This is what happened with many of their samples in the past too. Yeah I've been around for a while over 20 years working on games. Do remember the screwed up Parallax bump mapping from Cry Engine 1, where do you think that came from?


AMD see Gameworks in a totally different view. For example Hairworks, they just simply don't understand why nVidia design long pipelined jobs with poor quad occupancy, which will cause a huge amount of unnecessary work in the GPU, and this doesn't even have an impact on the final quality at all, because 80-90 percent of this calculation will be dropped in a later phase. They probably constantly ask themselves about why the hell is Nvidia harming their own userbase. And this is why AMD don't get anywhere, beucase they don't want to fool their own customers, but the money is in their pocket and the only way to get that is to artificially restrict the performance of a graphics effect. As you can see above, the users and the gamers just don't care. They don't even realize they are fooled.

Game works doesn't sell games and has minimal impact on upgrading hardware. Games that push hardware even with out gameworks tend to do that. Name the top selling games out there and tell me how many of those games pushed hardware sales? Most top selling games run well on the midrange of current generations, that's why they sell so well. yeah you have a few % of people what to play a game in all its glory, but that is a tiny minutia of the populace of game players.

Anyone that thinks Gameworks is that big of marketing ploy to sell graphics cards, really doesn't understand or hasn't looked at graphics cards sales history. The game co marketing programs only have limited effect of graphics cards sales it is heavily dependent on how the graphics cards perform against each other (IHV's) it has always been like this and always will.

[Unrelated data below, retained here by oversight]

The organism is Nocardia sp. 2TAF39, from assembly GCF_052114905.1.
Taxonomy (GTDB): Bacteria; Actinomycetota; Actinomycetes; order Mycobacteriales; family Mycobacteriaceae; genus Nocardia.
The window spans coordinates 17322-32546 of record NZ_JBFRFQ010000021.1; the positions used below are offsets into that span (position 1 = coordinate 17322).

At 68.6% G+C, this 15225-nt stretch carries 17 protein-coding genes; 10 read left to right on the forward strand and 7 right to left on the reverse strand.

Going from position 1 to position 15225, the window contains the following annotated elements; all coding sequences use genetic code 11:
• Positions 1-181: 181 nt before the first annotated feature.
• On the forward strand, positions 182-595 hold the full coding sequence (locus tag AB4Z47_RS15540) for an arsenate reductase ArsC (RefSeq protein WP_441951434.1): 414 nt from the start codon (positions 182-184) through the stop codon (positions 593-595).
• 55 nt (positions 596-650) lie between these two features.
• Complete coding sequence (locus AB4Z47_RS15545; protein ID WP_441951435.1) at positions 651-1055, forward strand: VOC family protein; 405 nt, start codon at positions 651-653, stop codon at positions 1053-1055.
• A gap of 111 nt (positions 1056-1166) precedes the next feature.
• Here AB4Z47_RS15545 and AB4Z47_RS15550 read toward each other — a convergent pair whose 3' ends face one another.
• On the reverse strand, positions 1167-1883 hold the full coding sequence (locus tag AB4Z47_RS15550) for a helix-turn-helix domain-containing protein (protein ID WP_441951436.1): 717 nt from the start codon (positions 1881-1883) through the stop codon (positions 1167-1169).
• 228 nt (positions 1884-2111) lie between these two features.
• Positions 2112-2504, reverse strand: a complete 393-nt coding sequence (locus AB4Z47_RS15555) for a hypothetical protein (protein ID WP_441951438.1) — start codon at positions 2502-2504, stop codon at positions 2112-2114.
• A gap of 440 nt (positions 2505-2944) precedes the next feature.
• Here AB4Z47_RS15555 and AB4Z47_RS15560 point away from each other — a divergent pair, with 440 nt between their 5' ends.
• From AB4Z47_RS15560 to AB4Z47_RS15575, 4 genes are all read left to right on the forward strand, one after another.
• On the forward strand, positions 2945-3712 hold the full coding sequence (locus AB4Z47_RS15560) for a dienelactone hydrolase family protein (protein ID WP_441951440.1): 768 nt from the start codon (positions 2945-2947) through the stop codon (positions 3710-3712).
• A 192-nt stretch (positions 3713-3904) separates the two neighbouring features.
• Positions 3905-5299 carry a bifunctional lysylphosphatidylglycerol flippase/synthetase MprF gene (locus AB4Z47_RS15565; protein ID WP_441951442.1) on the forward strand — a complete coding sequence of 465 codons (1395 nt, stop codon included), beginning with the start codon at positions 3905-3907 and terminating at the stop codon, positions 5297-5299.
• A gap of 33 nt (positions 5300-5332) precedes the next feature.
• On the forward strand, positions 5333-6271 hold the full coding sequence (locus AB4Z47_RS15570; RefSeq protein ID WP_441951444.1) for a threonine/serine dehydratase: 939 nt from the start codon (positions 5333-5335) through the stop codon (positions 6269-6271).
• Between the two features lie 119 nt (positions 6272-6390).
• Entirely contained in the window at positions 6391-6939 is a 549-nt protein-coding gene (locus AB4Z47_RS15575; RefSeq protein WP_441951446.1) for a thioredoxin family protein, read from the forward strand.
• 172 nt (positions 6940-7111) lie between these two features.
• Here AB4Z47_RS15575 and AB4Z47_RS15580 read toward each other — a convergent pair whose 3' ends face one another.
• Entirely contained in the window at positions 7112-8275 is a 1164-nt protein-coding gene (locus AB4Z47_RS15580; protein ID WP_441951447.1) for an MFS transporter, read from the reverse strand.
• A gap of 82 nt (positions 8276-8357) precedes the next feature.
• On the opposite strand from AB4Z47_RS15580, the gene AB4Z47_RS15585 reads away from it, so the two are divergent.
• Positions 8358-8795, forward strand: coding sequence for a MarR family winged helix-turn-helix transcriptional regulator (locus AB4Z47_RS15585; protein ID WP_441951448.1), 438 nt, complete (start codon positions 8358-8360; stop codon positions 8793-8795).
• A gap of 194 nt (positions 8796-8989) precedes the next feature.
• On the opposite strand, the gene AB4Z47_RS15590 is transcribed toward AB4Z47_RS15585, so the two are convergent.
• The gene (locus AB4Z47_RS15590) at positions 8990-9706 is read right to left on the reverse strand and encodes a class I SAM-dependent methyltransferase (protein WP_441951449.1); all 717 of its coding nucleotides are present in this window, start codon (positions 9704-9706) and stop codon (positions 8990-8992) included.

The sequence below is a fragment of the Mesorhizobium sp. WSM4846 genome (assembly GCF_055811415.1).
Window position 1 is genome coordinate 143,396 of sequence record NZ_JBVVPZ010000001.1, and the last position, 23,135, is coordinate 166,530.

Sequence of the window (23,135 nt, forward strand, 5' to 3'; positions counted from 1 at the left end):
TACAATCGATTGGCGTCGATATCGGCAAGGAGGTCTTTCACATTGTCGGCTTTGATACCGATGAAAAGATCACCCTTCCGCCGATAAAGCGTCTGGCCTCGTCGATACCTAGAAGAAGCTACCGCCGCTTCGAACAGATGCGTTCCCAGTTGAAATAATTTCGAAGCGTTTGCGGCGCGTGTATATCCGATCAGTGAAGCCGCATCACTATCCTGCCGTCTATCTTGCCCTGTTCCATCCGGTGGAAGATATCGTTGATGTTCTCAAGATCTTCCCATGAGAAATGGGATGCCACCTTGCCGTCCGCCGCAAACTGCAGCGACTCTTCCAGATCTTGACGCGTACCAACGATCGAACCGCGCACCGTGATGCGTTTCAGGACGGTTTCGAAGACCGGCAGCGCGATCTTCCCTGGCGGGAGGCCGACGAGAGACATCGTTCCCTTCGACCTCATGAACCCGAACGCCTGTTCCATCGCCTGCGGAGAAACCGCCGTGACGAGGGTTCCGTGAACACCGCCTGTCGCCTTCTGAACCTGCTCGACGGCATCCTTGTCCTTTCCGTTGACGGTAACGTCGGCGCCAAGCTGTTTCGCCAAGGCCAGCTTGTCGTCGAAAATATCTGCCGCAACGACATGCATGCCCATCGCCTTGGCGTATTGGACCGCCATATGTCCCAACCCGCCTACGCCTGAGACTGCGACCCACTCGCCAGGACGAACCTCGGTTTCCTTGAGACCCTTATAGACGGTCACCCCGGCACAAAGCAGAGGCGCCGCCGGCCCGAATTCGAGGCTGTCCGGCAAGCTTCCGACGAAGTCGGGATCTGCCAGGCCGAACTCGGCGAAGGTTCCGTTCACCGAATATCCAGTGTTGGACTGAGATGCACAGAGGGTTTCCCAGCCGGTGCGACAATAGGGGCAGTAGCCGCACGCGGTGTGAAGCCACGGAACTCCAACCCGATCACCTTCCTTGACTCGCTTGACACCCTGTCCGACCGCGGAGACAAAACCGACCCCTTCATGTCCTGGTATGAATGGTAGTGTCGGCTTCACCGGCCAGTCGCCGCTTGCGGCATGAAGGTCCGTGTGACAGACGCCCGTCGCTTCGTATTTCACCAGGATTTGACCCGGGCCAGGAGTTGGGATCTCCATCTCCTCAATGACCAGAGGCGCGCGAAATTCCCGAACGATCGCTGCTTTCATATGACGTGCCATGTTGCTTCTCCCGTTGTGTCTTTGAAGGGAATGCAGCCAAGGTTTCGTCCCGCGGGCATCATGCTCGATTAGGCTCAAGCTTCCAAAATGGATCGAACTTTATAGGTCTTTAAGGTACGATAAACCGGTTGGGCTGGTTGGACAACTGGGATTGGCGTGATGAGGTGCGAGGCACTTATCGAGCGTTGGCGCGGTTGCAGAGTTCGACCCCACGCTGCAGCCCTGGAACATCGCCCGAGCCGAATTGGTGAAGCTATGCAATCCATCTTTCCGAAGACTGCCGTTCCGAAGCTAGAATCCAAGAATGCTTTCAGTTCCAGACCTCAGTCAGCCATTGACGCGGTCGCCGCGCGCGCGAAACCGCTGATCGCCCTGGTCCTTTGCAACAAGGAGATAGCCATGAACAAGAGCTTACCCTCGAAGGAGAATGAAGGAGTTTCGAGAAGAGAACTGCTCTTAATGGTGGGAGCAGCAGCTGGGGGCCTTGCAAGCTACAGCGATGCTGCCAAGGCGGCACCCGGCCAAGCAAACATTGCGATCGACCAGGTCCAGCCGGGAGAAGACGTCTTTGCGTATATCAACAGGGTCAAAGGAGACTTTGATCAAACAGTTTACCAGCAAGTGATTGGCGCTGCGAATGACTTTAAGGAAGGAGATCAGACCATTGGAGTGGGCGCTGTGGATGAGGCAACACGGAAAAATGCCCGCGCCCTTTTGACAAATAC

Every single time you see one of the IHV have deficits in any metric that is used to sell cards to OEM's or end consumers you see their market share go down. Doesn't matter if its nV or AMD.
 
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Hariworks has been open sourced, not to mention the developers could have bought hairworks close to a year ago maybe more. For the dev's not to modify the code for better performance is a problem on their end.

With that license it is hard to modify it. You can't change the performance critical parts of the code. With this kind of restriction, open source don't give you a real advantage. But sure, we can see now why is this effect so slow.

What nV has done and will always do, is have closed sourced libs and open them up as they are ready to do so. As developers tend to create their own effects in the long run without the help of the IHV's.

nVidia was much more open earlier. Something happened in the GT200 era. I don't know what, but they kept moving away from the devs, while AMD kept moving closer.

This is what happened with many of their samples in the past too. Yeah I've been around for a while over 20 years working on games. Do remember the screwed up Parallax bump mapping from Cry Engine 1, where do you think that came from?

I'm only worked for Crytek for seven months and it was after Crysis 3. So I don't know what happened earlier.

Game works doesn't sell games and has minimal impact on upgrading hardware. Games that push hardware even with out gameworks tend to do that. Name the top selling games out there and tell me how many of those games pushed hardware sales? Most top selling games run well on the midrange of current generations, that's why they sell so well.

If Gameworks have minimal impact on upgrading hardwares, why don't they allow us the right to optimize the effects?
 

CSI_PC

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If Gameworks have minimal impact on upgrading hardwares, why don't they allow us the right to optimize the effects?

I do think Gameworks is more bloated and definitely has efficiency issues possibly coming back to the 'tessellation is great so give us more' mentality that maybe exist within their software team.
Your last point is very pertinent because it will be interesting to see just how Blood and Wine for Witcher 3 works as it is no longer the base game but a true overhaul from everything they have previously learnt.
So will be interesting to see what if any software suite/technologies are implemented and their impact on performance vs visual quality, more so with regards to GameWorks and whether they stayed with it and what they have done (lets see if it is more efficient).

Blood and Wine is definitely a step up in quality over Witcher 3.

Cheers
 
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I do think Gameworks is more bloated and definitely has efficiency issues possibly coming back to the 'tessellation is great so give us more' mentality that maybe exist within their software team.
Your last point is very pertinent because it will be interesting to see just how Blood and Wine for Witcher 3 works as it is no longer the base game but a true overhaul from everything they have previously learnt.